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Alimony and Spousal Support Payments in South Carolina

What to Know About Alimony in South Carolina

Alimony in South Carolina, otherwise known as spousal support, is one of the most challenging issues to resolve in any divorce case. Contrary to popular belief, alimony is not awarded to punish the paying spouse, but to help the receiving spouse maintain the same or similar standard of living to that enjoyed throughout the marriage if the marital estate is such that the standard can continue to be enjoyed. The law regarding alimony is ever evolving. The calculation of alimony is based upon many factors and is generally up to the judge’s discretion based upon those factors. It is crucial that you have a South Carolina Divorce Attorney advocate for your rights and protect your interests. Give us a call today to schedule your consultation. 803.252.4800

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How Alimony in South Carolina is Calculated

The court will generally consider awarding alimony in South Carolina so the more financially secure spouse will pay alimony to the spouse that is less advantaged. Courts will consider many factors when making a determination of whether alimony should be awarded and, if so, how much alimony should be given. Those factors include the age of the parties, current income of both, health of both, work history and ability to earn his/her own income. The determination process can be very subjective as there is no particular formula to calculate alimony.

To make matters more complicated, there are several different types of alimony. South Carolina Code. Ann. § 20-3-130, lists all the types and the factors courts use to determine each each case.

Permanent Periodic Alimony

Permanent periodic alimony is the most common form of alimony in South Carolina divorce cases.  It is typically awarded where the court finds it appropriate for one spouse to assist in the ongoing support of the other spouse.  Generally, periodic alimony is a specified amount paid each week or month. It is usually paid until one of the following events occurs: either spouse dies, the supported spouse remarries, or the supported spouse cohabits with a romantic partner for a period of 90 days or more. Unless otherwise provided by agreement of the parties, periodic alimony can usually be reviewed and modified as circumstances dictate following divorce.

Lump Sum Alimony

Lump sum alimony is generally awarded when a spouse needs a fixed amount of financial support or the parties arranged a fixed support obligation. It is a finite total sum to be paid in one installment, or periodically over a period of time.  The amount is fixed and cannot be modified, even if one spouse remarries or there is a substantial change in circumstances.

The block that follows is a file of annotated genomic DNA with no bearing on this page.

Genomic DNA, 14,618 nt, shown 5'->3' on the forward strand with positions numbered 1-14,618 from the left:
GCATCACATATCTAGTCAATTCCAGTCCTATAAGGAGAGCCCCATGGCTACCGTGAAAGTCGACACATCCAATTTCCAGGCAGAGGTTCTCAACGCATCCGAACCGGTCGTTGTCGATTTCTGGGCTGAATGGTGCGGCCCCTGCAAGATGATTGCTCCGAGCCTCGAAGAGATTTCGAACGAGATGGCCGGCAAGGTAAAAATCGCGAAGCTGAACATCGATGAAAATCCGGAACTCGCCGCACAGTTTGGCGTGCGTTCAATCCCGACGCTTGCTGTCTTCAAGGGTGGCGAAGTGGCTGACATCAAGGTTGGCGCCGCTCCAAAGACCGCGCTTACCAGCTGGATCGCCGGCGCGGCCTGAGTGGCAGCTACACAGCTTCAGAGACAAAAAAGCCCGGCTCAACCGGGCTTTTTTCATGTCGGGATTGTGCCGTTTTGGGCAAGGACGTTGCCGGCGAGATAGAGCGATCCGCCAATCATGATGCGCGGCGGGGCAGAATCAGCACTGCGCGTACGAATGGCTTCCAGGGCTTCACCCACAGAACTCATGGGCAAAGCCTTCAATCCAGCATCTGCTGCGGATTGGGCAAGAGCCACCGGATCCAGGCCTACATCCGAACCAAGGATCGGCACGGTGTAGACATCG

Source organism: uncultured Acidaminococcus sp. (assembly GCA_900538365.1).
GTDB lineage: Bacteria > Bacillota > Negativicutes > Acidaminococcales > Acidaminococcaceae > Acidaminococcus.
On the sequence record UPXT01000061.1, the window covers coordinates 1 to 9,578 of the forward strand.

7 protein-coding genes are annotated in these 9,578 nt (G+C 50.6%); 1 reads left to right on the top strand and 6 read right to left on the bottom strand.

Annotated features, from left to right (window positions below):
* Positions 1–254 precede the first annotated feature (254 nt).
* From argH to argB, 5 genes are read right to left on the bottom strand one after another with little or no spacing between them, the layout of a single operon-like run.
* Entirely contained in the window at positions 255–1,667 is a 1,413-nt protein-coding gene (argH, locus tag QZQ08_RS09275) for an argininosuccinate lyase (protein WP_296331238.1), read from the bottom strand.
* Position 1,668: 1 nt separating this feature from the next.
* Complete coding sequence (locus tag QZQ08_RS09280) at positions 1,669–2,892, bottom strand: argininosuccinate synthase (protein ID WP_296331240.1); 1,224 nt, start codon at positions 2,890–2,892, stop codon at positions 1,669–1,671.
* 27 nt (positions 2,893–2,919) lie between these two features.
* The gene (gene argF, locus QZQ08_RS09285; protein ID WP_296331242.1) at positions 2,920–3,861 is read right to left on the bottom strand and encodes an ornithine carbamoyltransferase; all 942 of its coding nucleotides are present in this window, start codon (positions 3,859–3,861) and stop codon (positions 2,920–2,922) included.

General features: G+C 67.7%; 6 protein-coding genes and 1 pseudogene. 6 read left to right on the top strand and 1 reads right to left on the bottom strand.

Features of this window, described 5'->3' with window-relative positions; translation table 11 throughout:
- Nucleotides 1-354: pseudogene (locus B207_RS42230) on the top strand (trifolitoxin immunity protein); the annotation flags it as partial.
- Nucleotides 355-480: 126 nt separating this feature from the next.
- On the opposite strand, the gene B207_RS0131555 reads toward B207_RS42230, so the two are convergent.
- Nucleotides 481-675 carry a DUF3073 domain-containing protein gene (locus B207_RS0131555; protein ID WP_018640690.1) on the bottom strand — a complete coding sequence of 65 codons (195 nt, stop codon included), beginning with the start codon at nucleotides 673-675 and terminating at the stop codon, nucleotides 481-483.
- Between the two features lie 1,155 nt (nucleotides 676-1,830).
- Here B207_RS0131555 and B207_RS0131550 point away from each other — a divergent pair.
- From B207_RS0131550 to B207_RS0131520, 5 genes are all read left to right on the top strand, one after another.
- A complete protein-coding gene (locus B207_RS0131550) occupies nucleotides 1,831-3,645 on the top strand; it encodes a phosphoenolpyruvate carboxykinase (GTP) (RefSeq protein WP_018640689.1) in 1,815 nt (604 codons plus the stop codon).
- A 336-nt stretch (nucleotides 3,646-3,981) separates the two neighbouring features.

Rehabilitative  Alimony

Rehabilitative alimony is usually awarded when the marriage is of a short duration or when the spouse can become self supportive through further education and training within the rehabilitative time frame.  Rehabilitative alimony is a finite sum that can be paid in one installment or periodically. It terminates upon the remarriage or continued cohabitation of the supported spouse, the death of either spouse, or the occurrence of a specific event in the future. It can also modifiable based upon unforeseen events that frustrate the good faith efforts of the supported spouse to become self-supporting or the ability of the supporting spouse to pay the rehabilitative alimony.

Reimbursement Alimony

Reimbursement alimony is typically awarded when the court finds it necessary to reimburse the supported spouse from the future earnings of the payor spouse based upon circumstances or events that occurred throughout the marriage.  One common example of reimbursement alimony is where one spouse invests in the supporting spouse’s education or business. The investments do not need to be of a financial nature. Reimbursement alimony often includes time and energy spent taking care of the children and household duties.  Reimbursement alimony is a finite sum that can be paid in one installment or periodically.  It is terminable on the remarriage or continued cohabitation of the supported spouse, or upon the death of either spouse.  It is not terminable or modifiable based upon changed circumstances in the future. This type of alimony is rarely seen in most courts.